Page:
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Is Amazon AVS (Amazon Vendor Services) Worth It?

April 24, 2024

As a Vendor on Amazon, you are always looking for ways to optimise your business, gain an edge over the competition, and accelerate your account to the next level.

Amazon Vendor Services (AVS) claims to be a resource for brands on Amazon Vendor Central to do just that. But what does the “premium service” AVS promises actually get you? And is AVS worth it?

This article will explore what AVS can and cannot do for Vendors.

We’ll also dive into the pros and cons of AVS to help you decide if the investment will be helpful for your particular business.

Lastly, we’ll discuss how AVS compares to bringing on an outside agency to give a complete picture of available options for Amazon Vendors in 2024 and beyond.


What is Amazon Vendor Services (AVS)?

AVS is a paid service Amazon provides to support existing Vendors and develop a more strategic long-term relationship with Amazon. AVS is designed to offer a more guided and supportive approach to navigating the Vendor Central ecosystem, which is notoriously more complex than Seller Central. AVS focuses on leveraging Amazon's existing resources, internal expertise, and analytics to boost vendor performance.


Main features of AVS

If a paid programme supporting vendors sounds familiar, that is because AVS used to be called Amazon Strategic Vendor Services (SVS). AVS is the evolution of the pay-to-play option that Amazon formerly offered only to top-tier vendors. So, what does AVS get you today?

Dedicated support via a Brand Specialist

Amazon assigns each vendor enrolled in AVS a Brand Specialist as your point of contact. This Amazon employee is there to collaborate and further high-value activities. This direct line of support for operational requests and help with custom questions and business reports is certainly the main benefit of the programme.

Operational guidance

Vendors paying for AVS can receive operational support aimed at troubleshooting defects and assisting with long-term growth. This includes direct contact with operational teams through Vendor Live Chat and Amazon Vendor Consultant support for proactive assistance with things like overstock management and confirmation rates.

Strategic expansion

AVS can support Vendors in expanding their reach within the EU. This may include assisting with supply chain programs such as PICS / SuperPICS, Pan-EU account activation and translation services. Amazon claims to provide additional support for entries into new markets.

Data-driven insights

AVS offers access to data and tools for setting and tracking performance metrics. They can also suggest improvements to detail pages or other marketing options. This may aid in strategic decision-making and long-term planning for accounts that are already optimised to an above-average extent.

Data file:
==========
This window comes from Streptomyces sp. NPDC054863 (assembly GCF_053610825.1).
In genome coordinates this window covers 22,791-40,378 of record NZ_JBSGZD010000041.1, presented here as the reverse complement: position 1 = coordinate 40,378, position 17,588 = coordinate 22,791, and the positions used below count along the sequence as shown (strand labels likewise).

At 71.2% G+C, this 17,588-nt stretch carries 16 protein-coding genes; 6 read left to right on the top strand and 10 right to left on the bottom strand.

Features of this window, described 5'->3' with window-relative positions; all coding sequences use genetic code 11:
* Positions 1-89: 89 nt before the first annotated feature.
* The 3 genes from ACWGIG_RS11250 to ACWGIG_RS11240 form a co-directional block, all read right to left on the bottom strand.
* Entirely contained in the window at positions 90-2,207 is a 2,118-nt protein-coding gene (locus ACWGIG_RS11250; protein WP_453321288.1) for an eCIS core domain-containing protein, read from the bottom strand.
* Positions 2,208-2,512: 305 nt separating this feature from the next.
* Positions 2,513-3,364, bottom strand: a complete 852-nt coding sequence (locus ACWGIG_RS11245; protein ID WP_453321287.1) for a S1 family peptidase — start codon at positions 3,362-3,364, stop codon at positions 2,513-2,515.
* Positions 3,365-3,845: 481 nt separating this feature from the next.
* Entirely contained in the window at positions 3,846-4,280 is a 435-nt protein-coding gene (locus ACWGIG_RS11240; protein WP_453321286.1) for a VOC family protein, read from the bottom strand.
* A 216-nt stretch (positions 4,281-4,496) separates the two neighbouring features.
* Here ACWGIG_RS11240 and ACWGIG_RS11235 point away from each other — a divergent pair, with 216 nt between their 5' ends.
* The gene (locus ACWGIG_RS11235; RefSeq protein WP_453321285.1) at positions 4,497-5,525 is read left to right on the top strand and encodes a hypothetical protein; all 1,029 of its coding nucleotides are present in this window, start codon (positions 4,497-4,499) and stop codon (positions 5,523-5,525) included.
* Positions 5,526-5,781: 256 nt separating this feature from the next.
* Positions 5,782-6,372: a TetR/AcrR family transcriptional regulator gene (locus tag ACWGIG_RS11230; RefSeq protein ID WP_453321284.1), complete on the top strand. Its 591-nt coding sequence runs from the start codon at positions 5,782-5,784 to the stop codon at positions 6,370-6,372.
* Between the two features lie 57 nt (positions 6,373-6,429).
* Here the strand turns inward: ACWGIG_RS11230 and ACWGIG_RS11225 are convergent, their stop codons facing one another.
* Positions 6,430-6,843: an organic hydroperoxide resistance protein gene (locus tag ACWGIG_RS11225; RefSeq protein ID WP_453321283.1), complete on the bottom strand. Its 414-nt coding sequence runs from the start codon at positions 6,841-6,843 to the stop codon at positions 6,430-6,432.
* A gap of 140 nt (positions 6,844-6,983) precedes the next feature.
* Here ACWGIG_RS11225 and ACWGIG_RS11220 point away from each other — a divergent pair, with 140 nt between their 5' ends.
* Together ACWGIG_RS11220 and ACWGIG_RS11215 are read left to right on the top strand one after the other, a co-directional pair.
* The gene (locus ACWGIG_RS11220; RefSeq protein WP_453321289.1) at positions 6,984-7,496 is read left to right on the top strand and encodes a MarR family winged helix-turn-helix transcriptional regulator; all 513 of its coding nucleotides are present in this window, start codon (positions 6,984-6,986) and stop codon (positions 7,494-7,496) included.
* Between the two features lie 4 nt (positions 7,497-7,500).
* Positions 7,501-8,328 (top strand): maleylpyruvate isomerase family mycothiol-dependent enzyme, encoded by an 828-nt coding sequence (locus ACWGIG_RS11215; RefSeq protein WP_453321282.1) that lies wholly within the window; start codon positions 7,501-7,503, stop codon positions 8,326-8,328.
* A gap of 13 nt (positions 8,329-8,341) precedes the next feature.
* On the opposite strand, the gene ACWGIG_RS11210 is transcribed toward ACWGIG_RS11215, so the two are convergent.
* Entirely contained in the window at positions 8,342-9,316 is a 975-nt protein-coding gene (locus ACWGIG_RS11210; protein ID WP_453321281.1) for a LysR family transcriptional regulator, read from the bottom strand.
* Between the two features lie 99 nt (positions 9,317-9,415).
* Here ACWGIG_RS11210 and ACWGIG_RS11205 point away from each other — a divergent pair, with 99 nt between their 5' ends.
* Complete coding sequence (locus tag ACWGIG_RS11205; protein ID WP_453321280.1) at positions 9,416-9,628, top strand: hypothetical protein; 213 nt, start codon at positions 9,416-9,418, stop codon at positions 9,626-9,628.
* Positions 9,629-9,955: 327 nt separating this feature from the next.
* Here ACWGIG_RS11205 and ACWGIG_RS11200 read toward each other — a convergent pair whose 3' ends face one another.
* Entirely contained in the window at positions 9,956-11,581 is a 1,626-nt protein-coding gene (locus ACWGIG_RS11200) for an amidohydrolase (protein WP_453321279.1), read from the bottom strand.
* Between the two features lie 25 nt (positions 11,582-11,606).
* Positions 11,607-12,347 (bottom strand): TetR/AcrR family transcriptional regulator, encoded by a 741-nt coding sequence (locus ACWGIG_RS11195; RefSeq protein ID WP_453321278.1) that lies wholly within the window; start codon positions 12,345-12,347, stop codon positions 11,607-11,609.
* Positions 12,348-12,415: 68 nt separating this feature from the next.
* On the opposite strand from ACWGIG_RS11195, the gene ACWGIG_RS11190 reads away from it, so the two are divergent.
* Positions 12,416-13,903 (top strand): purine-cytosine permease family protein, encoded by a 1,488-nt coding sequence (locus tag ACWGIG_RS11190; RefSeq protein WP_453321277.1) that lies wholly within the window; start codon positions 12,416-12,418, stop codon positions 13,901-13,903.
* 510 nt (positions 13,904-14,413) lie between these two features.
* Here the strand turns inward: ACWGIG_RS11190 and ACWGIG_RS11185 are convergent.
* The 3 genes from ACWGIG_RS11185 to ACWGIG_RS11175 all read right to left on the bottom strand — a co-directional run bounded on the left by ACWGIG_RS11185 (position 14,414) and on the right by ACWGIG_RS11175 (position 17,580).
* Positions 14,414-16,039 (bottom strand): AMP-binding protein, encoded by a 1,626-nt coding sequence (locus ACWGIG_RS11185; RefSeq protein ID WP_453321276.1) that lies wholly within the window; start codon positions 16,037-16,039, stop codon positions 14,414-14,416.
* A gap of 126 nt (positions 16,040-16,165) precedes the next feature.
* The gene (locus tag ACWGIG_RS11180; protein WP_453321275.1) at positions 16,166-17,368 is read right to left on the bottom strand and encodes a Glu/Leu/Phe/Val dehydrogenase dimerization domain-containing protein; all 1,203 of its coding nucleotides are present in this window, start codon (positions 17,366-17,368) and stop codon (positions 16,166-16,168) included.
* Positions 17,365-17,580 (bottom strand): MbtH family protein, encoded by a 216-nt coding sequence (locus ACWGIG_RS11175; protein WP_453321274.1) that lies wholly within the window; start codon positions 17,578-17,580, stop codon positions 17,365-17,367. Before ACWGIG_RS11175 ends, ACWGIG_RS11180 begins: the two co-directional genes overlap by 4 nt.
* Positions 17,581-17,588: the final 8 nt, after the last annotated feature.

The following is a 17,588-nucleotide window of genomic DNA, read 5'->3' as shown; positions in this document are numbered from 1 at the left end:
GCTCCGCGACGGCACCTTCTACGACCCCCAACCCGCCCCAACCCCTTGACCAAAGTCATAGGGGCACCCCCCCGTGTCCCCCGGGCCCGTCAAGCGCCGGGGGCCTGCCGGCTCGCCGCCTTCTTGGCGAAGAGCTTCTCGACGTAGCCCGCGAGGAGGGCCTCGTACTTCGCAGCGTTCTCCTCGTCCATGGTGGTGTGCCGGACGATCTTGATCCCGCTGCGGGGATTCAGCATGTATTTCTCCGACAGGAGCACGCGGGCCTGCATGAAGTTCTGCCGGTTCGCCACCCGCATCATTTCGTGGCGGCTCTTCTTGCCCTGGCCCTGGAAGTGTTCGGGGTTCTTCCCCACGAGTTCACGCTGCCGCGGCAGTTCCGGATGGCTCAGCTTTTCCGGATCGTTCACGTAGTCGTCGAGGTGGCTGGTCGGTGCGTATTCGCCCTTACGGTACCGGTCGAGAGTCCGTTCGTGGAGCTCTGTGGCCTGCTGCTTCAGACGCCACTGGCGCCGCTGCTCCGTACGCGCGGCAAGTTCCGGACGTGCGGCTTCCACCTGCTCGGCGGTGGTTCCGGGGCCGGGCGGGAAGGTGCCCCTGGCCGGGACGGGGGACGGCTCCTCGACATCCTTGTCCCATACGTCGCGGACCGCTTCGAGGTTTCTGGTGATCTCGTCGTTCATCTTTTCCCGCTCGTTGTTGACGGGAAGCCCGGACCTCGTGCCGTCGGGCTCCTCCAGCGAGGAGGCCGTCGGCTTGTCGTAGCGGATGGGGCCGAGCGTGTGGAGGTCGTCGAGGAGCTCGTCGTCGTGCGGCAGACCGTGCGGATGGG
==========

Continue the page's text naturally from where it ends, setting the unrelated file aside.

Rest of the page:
Amazon shares the range of potential benefits of AVS on the programme’s onboarding page.


The downsides of AVS

While the benefits of AVS may sound appealing (especially to a new Vendor, flailing Vendor, or Vendor with urgent issues), there are downsides to consider with AVS.


AVS costs for vendors

Amazon has opened AVS to virtually all Vendors. While a dedicated Brand Specialist may sound enticing, it comes at a cost. Vendors can negotiate AVS into their terms, but should expect to pay 3 to 7% in ContraCOGS. For an exact cost and assessment of your account needs, you will need to contact Amazon to explore your options.

Depending on the size of your account and the scale of your operations, the services you require may or may not justify the cost. For example, if an account is doing $5 million a year, the cost may start at $150,000 per year. With Amazon pushing tighter and tighter margins, mid-size or smaller Vendors may find this too much in combination with other investments, such as Amazon Ads.

Once signed on to AVS, it can also be hard to leave. AVS contracts are a minimum of 12 months and there is no trial period. Amazon states that 99% of vendors on AVS renew their contract, but this may be a result of contract concessions and negotiations rather than actual need.


Strategic limitations

Amazon sells AVS to Vendors by talking up a range of services and benefits. For vendors that have a hard time navigating Vendor Central or for those with a specific problem that needs to be addressed, this could be tempting. But vendors should remember that what AVS can actually accomplish for them will be limited by the experience of their particular Brand Specialist and what they allow access to.